Although every NBA general manager feels as though they're making the right move at the time, not every free agent signing goes down as a success. For every Tyson Chandler, there's another player who didn't quite live up to expectations during the 2011-12 season.
With the new collective bargaining agreement in place—as well as an abbreviated free agency period—teams were noticeably tighter with their purse strings this year, not willing to commit themselves long-term to players who they had serious reservations about.
Now that the 2011-12 campaign is in the books, there's no better time to review the deals that were made last December and make note of those contracts that don't appear to be working out quite so well.
So, with the 2012 free agency period set to kick off in less than a couple of months, let's take a look at five of the worst free agent signings from the past season.
Orlando's Jason Richardson is just a shadow of the player who starred for the Golden State Warriors as recently as 2007.
That Jason Richardson was an athletic marvel who could dunk in traffic as easily as he could knock down a 22-footer.
The current version, while still a solid contributor, can no longer be considered a primary or secondary option on any team.
In 2011-12, Richardson's scoring, rebounding and field goal percentage were all at career lows, and he shot a paltry 59.4 percent from the free-throw line to boot.
Those are not the types of numbers the Magic expected when they signed him to a four-year, $25 million deal in December.
Samuel Dalembert still has the tendency to foul opposing players quite a bit, but his per-36 minute averages this season of 12.2 PPG and 11.4 RPG are very impressive.
But the 6'11", 250-pound center is so inconsistent, it's hard to defend the Houston Rockets for signing him to a two-year, $13.7 million deal (the second season is a team option).
A decade into his NBA career, Dalembert is still prone to making rookie mistakes virtually every night. For every shot that he blocks, there's a play or two where he fails to properly box out a defender or make the proper read on a cutting teammate.
It's far past the point where teams should hope that Dalembert "figures it out"—and it's also past the time where he should be earning $7 million per year.
Tayshaun Prince's skills were on the decline long before he signed a four-year, $27 million deal this winter, and quite predictably, he posted his lowest scoring average since the 2003-04 season.
What makes even less sense is that the Detroit Pistons re-signed Prince on the same day that they came to terms with Jonas Jerebko on a four-year, $16 million deal. The two essentially play the same position, so Prince's presence is possibly stunting the growth of Jerebko (as well as 2009 first-round pick Austin Daye).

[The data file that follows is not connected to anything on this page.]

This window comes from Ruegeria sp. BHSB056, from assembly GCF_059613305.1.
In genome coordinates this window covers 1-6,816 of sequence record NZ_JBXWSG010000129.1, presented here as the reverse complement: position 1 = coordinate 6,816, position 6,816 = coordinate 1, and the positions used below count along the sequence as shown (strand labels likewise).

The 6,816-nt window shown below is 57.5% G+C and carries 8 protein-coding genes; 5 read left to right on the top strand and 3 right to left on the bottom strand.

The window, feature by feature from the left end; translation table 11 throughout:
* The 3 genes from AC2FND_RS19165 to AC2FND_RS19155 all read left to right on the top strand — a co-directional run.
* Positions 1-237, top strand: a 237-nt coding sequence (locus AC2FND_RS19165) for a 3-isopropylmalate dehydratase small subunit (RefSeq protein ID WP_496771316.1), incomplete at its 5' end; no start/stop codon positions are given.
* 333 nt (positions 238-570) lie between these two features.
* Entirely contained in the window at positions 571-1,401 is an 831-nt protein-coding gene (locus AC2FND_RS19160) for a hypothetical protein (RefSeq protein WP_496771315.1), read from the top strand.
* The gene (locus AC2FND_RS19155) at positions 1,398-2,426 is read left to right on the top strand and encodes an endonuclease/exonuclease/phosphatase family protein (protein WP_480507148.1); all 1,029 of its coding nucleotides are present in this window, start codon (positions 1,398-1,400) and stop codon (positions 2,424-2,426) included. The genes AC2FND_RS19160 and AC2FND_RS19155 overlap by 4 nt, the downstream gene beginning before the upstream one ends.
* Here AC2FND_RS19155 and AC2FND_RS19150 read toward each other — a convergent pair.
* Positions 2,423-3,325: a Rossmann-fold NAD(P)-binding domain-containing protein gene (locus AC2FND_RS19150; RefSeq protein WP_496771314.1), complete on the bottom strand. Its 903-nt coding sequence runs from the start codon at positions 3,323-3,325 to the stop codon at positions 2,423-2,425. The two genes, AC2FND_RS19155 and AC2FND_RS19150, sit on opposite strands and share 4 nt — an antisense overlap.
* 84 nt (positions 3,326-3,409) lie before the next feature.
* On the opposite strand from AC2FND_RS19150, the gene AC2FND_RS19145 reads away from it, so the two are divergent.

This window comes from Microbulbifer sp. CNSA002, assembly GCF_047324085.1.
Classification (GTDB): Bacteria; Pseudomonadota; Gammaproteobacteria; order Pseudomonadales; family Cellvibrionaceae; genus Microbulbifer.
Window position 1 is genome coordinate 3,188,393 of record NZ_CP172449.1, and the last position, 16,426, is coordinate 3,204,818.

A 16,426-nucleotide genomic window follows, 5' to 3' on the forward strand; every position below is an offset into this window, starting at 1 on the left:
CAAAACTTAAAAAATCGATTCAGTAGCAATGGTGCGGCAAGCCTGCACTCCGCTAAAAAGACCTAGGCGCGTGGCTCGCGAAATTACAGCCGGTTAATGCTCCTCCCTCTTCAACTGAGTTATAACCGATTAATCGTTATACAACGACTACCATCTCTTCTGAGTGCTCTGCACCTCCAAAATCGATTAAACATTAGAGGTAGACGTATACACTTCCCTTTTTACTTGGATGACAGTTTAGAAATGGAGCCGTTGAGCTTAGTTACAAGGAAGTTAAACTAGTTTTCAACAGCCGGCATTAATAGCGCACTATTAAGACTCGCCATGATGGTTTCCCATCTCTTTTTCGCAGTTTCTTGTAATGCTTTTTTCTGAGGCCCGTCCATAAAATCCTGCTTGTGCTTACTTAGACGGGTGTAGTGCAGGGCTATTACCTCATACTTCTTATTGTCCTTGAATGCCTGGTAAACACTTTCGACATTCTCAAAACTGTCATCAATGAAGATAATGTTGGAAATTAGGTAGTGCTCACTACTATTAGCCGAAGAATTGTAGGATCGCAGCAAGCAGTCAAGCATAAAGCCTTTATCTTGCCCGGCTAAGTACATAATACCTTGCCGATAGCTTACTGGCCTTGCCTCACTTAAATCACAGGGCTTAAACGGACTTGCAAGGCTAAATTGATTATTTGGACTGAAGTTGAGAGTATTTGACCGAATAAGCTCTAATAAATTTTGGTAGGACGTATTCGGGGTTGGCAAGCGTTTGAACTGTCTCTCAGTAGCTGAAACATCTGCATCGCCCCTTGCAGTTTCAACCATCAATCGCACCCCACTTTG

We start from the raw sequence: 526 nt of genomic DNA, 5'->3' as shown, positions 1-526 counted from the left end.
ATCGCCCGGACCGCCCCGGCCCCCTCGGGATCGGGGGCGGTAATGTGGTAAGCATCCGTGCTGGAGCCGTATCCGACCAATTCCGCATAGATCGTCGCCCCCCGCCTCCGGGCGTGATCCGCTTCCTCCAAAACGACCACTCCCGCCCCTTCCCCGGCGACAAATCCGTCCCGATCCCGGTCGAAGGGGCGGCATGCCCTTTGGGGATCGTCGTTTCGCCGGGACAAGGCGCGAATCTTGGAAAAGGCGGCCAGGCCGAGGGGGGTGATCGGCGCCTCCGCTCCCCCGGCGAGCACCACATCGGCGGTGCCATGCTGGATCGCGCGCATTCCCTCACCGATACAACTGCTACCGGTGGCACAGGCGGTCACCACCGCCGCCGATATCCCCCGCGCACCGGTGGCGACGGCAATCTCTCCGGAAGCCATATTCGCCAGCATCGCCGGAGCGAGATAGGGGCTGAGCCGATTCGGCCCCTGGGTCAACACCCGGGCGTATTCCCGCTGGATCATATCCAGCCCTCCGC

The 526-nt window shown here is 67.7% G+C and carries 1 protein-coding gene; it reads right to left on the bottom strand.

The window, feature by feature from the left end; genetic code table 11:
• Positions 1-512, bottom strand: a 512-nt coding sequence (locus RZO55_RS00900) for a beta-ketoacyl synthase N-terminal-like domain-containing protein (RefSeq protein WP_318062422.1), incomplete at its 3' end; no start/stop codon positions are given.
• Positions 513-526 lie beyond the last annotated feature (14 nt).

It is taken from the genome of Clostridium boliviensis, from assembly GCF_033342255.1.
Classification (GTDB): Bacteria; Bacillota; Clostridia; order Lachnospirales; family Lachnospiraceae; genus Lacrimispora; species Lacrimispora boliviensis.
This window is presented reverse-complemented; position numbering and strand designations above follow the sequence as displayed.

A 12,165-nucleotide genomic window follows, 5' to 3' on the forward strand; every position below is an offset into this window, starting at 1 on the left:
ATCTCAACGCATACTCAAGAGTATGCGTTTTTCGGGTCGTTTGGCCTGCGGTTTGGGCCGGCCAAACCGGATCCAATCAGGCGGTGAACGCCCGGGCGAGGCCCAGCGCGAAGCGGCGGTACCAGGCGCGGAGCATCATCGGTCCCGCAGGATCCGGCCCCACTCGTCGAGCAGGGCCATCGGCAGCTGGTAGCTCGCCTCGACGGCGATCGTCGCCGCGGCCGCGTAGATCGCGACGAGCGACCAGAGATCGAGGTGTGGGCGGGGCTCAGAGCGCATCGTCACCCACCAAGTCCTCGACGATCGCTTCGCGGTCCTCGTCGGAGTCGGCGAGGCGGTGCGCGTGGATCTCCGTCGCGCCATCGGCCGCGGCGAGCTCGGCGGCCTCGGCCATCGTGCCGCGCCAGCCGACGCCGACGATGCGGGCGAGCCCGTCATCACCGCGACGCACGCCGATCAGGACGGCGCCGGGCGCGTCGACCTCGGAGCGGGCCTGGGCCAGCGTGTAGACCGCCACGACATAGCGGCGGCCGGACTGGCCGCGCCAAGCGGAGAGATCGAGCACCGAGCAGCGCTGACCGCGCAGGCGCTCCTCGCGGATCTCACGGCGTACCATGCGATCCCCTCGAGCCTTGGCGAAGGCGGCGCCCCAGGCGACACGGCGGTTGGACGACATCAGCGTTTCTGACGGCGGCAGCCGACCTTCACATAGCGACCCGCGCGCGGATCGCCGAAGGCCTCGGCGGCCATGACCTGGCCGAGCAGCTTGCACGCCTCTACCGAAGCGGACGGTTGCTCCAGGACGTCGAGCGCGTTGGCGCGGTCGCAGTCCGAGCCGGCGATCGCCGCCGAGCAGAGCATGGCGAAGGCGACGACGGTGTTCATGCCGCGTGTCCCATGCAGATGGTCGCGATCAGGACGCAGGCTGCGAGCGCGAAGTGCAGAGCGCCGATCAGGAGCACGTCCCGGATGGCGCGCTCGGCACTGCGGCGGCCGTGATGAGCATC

There are thoughts that Prince may have had an unofficial, off-the-books agreement that he'd be back following the 2011 season.
If true, then that deal may come back to bite Detroit for years to come.
Not even the allure of "Lob City" can obscure the truth: DeAndre Jordan's four-year, $43 million deal is a tad bit exorbitant.
Jordan's statistics during his first three years in the league aren't important; contracts should be signed for future potential and not for past performance.
Yet all we know about Jordan is that he's an exceptionally athletic shot-blocker who rebounds well and finishes with the best of them.
We also know this: In the past two seasons, Jordan has taken a total of 22 field goal attempts from beyond nine feet.
Is it fiscally responsible for a team to pay someone who is so limited offensively in excess of $10 million per season?
It's hard to fault the Clippers: They were stuck between a rock and a hard place when the Golden State Warriors signed Jordan to an offer sheet in December.
With Jordan's deal occupying a fair amount of cap space, it will take some interesting machinations for Los Angeles to acquire the extra pieces they'll need for a legitimate title run.
Even if Kwame Brown didn't tear his chest muscle back in January (an injury that kept him out for most of year), Golden State's decision to sign him wasn't one of the shrewdest moves in the history of the franchise.
Two weeks before the start of the regular season, the Warriors agreed to a one-year, $7 million deal with Brown, a player who had only averaged more than nine points per game once in his 10-year NBA career.
There's a reason why the 6'11" Brown had played for four teams in the three years prior to signing with the Warriors: he's simply an injury-prone, inconsistent player.
At 30, it's highly unlikely that he'll ever reach the potential that led to his being selected No. 1 overall in the 2000 NBA Draft. It's also unlikely that he'll get another deal that averages $7 million per year.